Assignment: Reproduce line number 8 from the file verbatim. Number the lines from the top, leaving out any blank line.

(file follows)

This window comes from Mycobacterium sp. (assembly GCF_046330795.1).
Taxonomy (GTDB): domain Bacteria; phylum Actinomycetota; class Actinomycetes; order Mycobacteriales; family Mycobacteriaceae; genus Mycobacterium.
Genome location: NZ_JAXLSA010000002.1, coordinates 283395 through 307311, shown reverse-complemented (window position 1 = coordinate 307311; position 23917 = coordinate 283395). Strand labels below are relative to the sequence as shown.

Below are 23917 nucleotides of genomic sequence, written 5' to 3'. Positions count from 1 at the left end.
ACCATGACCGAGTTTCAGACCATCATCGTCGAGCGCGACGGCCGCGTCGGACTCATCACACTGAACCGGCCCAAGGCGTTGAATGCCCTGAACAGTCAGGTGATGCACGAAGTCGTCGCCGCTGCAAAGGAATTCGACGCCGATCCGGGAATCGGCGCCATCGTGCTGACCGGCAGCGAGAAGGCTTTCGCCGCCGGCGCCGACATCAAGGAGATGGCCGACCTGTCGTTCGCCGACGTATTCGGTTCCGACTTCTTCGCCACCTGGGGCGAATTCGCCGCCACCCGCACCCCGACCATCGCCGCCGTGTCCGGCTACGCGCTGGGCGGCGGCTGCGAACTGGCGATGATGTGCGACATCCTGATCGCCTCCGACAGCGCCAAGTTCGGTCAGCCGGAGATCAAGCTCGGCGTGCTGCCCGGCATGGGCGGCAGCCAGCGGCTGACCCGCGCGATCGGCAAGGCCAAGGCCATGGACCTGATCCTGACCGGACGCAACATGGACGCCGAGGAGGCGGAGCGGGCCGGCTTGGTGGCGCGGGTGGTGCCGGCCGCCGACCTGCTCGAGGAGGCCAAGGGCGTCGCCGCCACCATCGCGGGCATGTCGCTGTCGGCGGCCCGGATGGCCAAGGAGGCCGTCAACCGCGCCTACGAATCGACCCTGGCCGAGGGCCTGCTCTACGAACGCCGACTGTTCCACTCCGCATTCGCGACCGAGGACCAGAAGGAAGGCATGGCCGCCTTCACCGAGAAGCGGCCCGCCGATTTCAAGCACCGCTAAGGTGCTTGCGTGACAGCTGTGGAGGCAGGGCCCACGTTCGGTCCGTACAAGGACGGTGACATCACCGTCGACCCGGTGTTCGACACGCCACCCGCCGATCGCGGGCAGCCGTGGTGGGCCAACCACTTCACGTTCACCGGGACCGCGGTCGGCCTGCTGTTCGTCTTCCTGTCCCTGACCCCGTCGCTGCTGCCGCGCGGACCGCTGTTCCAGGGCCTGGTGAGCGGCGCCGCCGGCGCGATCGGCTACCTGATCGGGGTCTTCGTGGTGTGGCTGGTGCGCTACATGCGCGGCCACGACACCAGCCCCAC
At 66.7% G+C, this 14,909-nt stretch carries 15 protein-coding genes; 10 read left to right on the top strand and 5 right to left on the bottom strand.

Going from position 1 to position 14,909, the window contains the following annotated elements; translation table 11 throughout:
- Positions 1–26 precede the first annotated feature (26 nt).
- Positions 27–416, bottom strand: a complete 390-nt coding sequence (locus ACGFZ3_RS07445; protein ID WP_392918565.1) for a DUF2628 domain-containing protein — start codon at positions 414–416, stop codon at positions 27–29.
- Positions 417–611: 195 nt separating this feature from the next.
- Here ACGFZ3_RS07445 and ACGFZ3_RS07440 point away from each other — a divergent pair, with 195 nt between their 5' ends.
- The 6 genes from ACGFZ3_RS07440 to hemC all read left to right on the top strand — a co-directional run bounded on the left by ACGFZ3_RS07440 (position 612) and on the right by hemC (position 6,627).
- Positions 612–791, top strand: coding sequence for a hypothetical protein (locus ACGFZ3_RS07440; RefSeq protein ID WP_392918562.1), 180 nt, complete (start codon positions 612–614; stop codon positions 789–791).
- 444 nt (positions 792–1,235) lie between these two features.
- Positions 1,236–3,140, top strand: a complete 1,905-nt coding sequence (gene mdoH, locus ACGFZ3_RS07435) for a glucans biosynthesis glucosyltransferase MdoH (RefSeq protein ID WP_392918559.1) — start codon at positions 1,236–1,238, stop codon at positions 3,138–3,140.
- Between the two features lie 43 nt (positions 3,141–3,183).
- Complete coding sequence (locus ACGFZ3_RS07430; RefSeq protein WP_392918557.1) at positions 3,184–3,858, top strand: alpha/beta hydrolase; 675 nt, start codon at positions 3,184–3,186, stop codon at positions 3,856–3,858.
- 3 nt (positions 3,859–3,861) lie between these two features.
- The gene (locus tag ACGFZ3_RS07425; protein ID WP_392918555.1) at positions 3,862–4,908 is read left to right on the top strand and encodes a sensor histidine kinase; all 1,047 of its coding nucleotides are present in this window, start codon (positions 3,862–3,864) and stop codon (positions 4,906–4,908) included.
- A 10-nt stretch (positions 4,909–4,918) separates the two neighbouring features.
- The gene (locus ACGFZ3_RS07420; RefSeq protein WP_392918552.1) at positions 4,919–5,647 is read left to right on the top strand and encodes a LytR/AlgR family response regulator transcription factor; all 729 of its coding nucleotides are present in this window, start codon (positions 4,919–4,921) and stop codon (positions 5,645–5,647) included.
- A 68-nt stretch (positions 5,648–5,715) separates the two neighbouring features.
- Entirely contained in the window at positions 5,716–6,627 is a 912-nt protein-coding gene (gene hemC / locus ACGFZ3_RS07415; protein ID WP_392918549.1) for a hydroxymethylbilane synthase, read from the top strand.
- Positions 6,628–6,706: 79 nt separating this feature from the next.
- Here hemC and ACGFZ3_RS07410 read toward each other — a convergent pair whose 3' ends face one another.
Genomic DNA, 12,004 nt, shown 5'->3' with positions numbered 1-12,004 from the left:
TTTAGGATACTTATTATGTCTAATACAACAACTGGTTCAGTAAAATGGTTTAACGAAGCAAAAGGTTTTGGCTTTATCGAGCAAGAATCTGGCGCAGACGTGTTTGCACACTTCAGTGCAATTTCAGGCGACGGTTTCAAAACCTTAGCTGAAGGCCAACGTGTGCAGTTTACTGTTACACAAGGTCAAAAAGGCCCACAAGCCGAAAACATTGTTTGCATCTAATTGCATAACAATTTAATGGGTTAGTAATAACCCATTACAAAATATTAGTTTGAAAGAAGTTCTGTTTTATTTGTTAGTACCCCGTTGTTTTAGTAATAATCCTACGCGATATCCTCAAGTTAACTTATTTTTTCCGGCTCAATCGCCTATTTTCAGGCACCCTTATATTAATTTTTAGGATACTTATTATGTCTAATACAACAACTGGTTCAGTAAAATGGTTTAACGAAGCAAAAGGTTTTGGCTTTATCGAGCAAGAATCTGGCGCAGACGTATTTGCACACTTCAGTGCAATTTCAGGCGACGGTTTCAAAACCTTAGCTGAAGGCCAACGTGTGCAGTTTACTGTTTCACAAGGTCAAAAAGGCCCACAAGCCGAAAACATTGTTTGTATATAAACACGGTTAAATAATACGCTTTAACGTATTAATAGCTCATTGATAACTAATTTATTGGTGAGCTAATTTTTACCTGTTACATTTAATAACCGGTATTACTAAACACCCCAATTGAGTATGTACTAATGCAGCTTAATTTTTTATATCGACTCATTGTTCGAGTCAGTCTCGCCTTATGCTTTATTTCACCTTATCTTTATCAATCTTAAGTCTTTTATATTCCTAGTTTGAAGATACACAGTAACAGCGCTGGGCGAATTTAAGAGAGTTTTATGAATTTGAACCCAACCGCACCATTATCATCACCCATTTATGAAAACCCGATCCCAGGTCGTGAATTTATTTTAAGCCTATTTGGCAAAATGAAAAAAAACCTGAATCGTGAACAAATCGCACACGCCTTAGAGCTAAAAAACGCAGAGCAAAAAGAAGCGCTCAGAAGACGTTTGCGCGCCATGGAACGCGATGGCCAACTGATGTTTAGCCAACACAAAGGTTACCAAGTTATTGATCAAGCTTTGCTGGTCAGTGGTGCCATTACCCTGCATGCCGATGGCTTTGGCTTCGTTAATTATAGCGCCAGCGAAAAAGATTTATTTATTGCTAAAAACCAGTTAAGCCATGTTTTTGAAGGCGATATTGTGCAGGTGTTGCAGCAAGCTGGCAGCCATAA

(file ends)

- Positions 1–26 precede the first annotated feature (26 nt).